Congratulations to Dr Scott Weingart for putting his money where his mouth is and publishing something that is genuinely challenging to study.
How would we ideally design a study to look at the efficacy of DSI? Would we do a large blinded randomized trial comparing DSI to standard rapid sequence intubation with a primary outcome of mortality? Such a study would be near impossible to conduct as it would be totally unfeasible to recruit such large numbers and couldn't be blinded. Therefore we do the best we can.
This study was not an RCT but rather a prospective observational study in a convenience sample of patients in whom DSI was thought to be indicated. They were all given ketamine to facilitate oxygenation before intubation. The primary outcome was improvement in the oxygen saturations during DSI.
In general, it looks like DSI works. Saturations increased from about 90% up to 99% just prior to intubation. There were even two patients with asthma where intubation was avoided.
Critics might argue that this was not a trial, had a convenience sample with small numbers and used a non-patient oriented outcome measure. But good luck finding better evidence! Three large hospitals were only able to recruit a total of 62 patients over a year and a half. It would probably take me two hundred years to recruit enough patients at my hospital to conduct a properly powered RCT looking at small changes in patient oriented outcomes.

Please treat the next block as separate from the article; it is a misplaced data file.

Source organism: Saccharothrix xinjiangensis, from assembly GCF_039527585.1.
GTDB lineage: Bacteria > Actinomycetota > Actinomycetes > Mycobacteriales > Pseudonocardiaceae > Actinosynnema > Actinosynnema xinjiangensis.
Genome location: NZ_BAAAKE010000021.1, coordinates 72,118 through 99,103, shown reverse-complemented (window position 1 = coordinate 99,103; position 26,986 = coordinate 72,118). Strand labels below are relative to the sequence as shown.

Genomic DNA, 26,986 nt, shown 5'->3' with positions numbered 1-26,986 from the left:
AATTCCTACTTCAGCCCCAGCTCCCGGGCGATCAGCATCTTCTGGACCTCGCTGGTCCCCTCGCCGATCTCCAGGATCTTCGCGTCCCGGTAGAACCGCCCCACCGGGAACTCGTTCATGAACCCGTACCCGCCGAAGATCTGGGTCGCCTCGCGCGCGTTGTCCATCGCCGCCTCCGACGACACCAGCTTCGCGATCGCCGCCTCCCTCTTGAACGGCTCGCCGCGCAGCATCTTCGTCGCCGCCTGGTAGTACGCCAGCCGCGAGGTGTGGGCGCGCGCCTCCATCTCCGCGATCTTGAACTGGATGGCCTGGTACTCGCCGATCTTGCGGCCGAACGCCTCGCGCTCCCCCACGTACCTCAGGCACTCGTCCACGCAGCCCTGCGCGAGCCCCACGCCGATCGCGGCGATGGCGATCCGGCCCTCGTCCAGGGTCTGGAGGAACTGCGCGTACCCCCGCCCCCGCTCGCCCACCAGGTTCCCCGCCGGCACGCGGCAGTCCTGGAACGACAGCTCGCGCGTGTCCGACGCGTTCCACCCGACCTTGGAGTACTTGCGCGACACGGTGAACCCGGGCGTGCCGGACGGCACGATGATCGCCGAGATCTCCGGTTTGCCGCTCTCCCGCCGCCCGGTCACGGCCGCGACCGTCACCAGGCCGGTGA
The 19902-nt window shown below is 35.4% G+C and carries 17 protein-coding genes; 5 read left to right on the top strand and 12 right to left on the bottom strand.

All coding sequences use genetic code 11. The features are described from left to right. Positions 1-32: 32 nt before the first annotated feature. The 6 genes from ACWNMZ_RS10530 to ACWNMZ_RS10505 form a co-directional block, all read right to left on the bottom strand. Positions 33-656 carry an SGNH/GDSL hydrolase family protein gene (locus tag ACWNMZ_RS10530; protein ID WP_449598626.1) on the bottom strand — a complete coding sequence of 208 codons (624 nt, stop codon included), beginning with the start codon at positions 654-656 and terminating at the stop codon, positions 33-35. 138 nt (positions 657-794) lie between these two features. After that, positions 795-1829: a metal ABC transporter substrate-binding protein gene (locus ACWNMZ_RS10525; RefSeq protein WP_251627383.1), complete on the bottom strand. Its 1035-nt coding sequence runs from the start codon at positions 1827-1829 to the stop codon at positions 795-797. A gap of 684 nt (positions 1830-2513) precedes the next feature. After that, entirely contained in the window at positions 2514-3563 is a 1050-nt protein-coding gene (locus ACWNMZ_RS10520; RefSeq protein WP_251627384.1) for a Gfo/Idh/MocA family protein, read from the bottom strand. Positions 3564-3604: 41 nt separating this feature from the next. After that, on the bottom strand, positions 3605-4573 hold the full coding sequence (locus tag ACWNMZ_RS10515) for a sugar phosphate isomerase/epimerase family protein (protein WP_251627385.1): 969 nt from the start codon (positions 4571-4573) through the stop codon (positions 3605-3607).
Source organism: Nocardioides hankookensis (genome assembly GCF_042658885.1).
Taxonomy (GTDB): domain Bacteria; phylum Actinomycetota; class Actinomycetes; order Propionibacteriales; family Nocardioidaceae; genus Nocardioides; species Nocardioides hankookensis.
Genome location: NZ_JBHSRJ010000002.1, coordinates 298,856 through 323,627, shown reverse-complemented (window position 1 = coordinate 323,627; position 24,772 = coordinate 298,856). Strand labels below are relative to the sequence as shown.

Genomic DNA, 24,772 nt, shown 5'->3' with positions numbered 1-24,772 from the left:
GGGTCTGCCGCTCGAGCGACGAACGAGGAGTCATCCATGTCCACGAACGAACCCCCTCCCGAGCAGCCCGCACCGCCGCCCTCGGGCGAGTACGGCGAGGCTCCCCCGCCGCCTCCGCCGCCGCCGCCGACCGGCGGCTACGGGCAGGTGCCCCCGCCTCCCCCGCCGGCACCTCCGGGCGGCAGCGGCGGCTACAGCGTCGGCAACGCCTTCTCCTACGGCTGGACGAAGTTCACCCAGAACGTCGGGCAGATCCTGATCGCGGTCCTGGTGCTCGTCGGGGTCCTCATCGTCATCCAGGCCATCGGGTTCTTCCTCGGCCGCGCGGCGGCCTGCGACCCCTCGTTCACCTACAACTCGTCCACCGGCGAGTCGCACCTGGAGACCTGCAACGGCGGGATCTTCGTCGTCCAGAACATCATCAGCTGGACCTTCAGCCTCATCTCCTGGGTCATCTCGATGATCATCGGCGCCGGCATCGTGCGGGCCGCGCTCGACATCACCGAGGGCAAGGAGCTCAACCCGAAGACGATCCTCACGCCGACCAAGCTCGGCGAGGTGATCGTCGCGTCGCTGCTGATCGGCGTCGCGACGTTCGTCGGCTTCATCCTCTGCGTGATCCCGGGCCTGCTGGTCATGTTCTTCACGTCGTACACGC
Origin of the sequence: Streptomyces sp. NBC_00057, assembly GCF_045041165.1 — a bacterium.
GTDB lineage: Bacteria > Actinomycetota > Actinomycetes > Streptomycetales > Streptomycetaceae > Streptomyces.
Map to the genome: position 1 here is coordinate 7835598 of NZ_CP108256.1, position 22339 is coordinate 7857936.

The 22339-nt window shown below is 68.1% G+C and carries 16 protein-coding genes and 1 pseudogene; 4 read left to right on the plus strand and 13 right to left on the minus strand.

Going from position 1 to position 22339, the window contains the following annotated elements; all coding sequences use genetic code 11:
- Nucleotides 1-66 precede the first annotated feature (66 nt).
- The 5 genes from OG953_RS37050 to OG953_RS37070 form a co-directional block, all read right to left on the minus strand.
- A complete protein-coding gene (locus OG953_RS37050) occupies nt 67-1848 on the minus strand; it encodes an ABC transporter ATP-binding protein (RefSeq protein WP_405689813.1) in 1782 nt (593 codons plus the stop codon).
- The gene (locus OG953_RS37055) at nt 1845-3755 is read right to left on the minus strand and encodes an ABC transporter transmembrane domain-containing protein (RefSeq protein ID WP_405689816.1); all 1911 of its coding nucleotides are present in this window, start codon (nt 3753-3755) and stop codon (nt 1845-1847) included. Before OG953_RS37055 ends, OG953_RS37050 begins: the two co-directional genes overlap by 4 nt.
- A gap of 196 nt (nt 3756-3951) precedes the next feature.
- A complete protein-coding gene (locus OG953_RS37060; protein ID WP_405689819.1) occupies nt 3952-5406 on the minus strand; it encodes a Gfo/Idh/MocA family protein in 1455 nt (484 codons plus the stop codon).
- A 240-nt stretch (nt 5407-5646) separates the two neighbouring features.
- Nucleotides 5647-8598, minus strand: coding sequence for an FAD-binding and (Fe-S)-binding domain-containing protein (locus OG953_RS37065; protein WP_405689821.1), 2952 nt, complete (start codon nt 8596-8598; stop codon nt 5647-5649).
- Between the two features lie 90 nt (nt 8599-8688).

I think this is enough evidence to change practice. I doubt we will ever get better data. It seems to work and is probably safer than standard RSI in suitable patients. Yes, this study is far from hard science but I think it is a game changer. Thanks Scott.
Weingart SD, Trueger NS, Wong N, et al. Delayed Sequence Intubation: A Prospective Observational Study. Ann Emerg Med 2014 Oct 23. pii: S0196-0644(14)01365-1. doi: 10.1016/j.annemergmed.2014.09.025. [Epub ahead of print]